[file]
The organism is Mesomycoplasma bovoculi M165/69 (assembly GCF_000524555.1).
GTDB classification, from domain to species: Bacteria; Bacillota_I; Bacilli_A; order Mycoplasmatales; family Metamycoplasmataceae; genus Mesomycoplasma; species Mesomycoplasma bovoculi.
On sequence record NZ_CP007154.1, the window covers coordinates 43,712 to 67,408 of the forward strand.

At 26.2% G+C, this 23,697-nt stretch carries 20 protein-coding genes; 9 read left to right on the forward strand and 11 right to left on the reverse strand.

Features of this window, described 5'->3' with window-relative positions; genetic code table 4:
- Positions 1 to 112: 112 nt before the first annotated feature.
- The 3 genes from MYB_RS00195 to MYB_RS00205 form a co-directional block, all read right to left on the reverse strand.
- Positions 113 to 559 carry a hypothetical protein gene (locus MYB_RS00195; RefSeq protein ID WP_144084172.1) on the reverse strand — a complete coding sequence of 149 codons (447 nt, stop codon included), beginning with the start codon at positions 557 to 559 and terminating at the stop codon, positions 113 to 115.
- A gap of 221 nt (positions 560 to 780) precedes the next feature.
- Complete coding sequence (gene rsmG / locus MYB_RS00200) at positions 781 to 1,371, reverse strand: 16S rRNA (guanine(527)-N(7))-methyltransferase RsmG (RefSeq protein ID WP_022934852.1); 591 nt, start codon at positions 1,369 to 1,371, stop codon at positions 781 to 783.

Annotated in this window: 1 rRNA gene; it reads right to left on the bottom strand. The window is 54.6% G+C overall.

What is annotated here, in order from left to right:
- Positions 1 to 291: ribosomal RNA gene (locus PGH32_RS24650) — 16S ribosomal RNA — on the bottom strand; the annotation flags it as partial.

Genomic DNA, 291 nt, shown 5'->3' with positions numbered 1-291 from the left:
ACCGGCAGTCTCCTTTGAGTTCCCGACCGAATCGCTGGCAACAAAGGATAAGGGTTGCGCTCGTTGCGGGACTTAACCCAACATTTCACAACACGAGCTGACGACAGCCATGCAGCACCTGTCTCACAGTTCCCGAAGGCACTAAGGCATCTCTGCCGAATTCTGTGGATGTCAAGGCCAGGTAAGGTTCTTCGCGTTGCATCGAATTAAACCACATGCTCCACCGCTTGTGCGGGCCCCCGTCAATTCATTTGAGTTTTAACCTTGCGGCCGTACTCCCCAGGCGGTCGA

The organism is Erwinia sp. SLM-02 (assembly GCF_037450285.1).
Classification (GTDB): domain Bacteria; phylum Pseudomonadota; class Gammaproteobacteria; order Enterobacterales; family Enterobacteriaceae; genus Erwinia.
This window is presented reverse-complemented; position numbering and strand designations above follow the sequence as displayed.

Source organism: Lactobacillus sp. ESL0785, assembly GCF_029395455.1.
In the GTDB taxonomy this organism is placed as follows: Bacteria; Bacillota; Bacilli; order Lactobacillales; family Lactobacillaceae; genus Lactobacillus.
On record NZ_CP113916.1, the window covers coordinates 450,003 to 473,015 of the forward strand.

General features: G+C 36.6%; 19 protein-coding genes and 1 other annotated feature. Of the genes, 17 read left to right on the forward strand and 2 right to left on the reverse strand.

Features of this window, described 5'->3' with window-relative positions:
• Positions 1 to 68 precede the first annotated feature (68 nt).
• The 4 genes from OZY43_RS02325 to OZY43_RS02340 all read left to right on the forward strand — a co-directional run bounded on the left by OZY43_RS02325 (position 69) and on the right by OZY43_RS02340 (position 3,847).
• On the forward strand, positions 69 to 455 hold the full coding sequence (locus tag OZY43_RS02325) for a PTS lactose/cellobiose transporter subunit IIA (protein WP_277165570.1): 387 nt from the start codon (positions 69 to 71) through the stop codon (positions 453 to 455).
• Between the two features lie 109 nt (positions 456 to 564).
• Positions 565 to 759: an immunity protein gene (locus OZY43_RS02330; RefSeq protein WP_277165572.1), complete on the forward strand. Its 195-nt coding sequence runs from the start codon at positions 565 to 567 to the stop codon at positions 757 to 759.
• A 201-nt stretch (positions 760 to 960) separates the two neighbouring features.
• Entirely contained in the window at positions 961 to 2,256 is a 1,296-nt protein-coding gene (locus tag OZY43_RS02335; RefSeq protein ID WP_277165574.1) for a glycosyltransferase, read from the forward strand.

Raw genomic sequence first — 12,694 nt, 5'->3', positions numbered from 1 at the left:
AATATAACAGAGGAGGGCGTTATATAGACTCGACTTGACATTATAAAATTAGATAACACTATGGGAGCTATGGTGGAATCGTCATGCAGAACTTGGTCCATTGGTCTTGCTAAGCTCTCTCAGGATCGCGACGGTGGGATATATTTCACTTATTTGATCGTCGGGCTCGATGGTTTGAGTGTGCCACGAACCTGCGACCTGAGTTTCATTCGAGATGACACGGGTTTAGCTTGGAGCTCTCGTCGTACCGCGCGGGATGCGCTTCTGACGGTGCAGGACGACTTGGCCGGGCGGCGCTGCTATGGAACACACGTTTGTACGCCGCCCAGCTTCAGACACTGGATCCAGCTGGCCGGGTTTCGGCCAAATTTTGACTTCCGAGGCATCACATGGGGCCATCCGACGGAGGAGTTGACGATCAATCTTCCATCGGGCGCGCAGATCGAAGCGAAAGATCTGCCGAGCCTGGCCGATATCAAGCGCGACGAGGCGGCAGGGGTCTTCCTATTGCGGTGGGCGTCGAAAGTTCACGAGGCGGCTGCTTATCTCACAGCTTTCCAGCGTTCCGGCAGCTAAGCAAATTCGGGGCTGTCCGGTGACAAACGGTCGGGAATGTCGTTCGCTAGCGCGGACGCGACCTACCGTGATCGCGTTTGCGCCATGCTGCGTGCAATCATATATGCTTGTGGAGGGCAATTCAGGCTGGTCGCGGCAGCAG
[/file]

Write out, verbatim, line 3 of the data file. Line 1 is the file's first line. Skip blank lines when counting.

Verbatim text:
On sequence record NZ_CP007154.1, the window covers coordinates 43,712 to 67,408 of the forward strand.